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chance of becoming his wife, and leading a happy life with him, was destroyed; and, finally, another point had not been overlooked by Deena. She did not hate Freda with the hatred she felt for her own daughter-she had scarcely seen her for years-but Freda's happy enjoyment of life, which Deena well remembered, prompted a wish that the girl's future might be irreparably ruined. Perhaps her remark that Freda was considered the prettiest girl on the island would lead to this result, and so Deena, well satisfied with the seed she had strewn, sat with a dull, stupid stare in the lamp-lit parlour. At last she grew hungry; it was long past the usual supper-time, but no one came in for it. So she fetched from the kitchen the remains of the dinner and ate the food greedily alone.
On the other side of the island Roeluf and Tyalka had returned to the cottage and sat consulting how, on the arrival of helpers from the ship, they might best set to work to capture the Frenchmen. Though sparing of their words, the two men were quite at one in their national character and their devoted attachment to their country. The seaman's thoughts ran irresistibly upon Walmot, to whom he referred, saying that, little as he had seen of her, he had never met with such a woman in all his life before.
'That be very true,' said Roeluf; 'there's nubbod like her.' Tyalka further asked his companion what was the name he had received from his father before he had been compelled to adopt a family name. On hearing the reply, 'Roeluf Hemmen,' he stared at the speaker in amazement.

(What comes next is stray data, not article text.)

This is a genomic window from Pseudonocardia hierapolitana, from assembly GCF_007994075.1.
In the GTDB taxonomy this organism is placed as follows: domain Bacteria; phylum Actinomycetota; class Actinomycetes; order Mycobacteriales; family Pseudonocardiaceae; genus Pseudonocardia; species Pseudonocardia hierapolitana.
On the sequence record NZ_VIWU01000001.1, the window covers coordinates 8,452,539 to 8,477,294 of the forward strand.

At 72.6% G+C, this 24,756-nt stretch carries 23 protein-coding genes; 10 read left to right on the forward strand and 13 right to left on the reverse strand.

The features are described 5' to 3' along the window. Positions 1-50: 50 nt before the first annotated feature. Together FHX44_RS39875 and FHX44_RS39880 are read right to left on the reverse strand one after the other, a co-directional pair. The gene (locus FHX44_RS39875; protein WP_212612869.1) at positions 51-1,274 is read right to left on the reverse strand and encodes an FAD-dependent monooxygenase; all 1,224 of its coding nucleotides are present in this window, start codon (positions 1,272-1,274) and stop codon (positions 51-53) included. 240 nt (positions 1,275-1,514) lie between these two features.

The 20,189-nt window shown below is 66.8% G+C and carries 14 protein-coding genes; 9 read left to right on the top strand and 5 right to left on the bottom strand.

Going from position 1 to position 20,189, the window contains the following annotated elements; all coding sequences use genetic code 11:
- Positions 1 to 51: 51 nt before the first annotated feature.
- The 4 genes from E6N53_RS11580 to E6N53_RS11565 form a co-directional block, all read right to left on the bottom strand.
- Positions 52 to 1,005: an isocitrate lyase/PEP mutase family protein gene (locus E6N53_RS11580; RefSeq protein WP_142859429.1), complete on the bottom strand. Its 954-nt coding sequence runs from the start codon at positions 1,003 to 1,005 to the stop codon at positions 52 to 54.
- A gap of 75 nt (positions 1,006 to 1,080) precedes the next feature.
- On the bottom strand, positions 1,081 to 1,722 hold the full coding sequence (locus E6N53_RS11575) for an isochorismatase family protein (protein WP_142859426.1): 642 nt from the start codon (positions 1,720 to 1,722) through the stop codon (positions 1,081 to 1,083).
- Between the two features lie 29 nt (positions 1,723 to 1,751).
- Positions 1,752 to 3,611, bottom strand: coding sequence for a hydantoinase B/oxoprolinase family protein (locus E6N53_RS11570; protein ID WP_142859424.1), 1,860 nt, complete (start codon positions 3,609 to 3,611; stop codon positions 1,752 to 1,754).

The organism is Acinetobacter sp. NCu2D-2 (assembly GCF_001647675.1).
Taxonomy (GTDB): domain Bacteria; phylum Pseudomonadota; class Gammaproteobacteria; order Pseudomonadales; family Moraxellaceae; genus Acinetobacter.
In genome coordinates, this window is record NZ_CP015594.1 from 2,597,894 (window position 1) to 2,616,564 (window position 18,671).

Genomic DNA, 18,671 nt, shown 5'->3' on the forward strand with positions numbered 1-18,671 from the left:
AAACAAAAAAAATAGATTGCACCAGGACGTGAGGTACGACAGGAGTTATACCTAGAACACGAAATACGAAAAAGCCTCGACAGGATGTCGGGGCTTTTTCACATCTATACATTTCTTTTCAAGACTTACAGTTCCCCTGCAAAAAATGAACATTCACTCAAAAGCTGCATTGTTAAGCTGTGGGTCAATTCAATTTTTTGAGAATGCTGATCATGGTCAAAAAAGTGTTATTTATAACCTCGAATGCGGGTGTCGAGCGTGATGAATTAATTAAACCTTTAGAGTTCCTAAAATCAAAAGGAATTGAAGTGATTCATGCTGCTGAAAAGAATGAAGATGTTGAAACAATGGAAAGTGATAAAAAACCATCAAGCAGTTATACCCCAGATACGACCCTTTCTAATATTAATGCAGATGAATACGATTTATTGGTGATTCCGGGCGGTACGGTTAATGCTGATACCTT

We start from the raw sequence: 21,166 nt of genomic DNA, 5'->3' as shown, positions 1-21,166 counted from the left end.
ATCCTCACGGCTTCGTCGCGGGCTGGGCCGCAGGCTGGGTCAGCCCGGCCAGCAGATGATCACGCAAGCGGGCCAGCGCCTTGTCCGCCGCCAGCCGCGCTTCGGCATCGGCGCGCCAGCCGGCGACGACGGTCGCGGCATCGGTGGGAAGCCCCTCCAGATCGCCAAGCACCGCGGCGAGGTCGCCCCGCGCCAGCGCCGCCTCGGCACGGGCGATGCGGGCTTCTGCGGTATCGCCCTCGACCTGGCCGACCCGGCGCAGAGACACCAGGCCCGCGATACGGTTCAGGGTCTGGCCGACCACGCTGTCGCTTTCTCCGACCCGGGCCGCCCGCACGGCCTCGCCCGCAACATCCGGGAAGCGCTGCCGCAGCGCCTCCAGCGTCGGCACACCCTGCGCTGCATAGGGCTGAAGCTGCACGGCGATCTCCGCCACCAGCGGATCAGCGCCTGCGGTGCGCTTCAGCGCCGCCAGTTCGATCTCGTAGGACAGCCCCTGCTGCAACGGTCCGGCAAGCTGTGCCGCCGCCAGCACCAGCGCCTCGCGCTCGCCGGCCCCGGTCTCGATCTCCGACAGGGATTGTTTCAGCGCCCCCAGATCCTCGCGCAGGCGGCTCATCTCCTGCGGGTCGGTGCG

'What be ya gaäzin' at ?' said the latter. afoor, I reckons ?'
'Ya hev 'eärd on me
'Noä,' said Tyalka, with a shake of the head; 'it mun hev beën summon else.'
But Roeluf calmly rejoined:
'If ya're lookin' oot fur the wussest o' men, 'ere I be, an' ya needn't look no färther. It be all along o' 'er that I be sich a won naw moor. I desarved es she shud stan' lookin' on whilst that I was a beëin' torn in pieces, an' noo she 'as maäde me that I darse look in her faäce wonst moor. It be a long taäle, and not easy to understan'. 'Ow that coom to pass nobbut but she knaws-that heärt o' hern which she hev in 'er breäst. we mun talk 'ow to ketch them Frenchers.'
It was important to know in which room of the parsonage
the officer slept, and Roeluf turned round to inquire of Teda. She had been sitting on a chair near the wall, but as his look now sought the corner, she was no longer there; she must have just got up and gone into the kitchen. Roeluf went after her, in order to obtain the desired information; but she was not in the kitchen either. He now went outside, and called her by name; it was of no use, the wind blew in his face, and no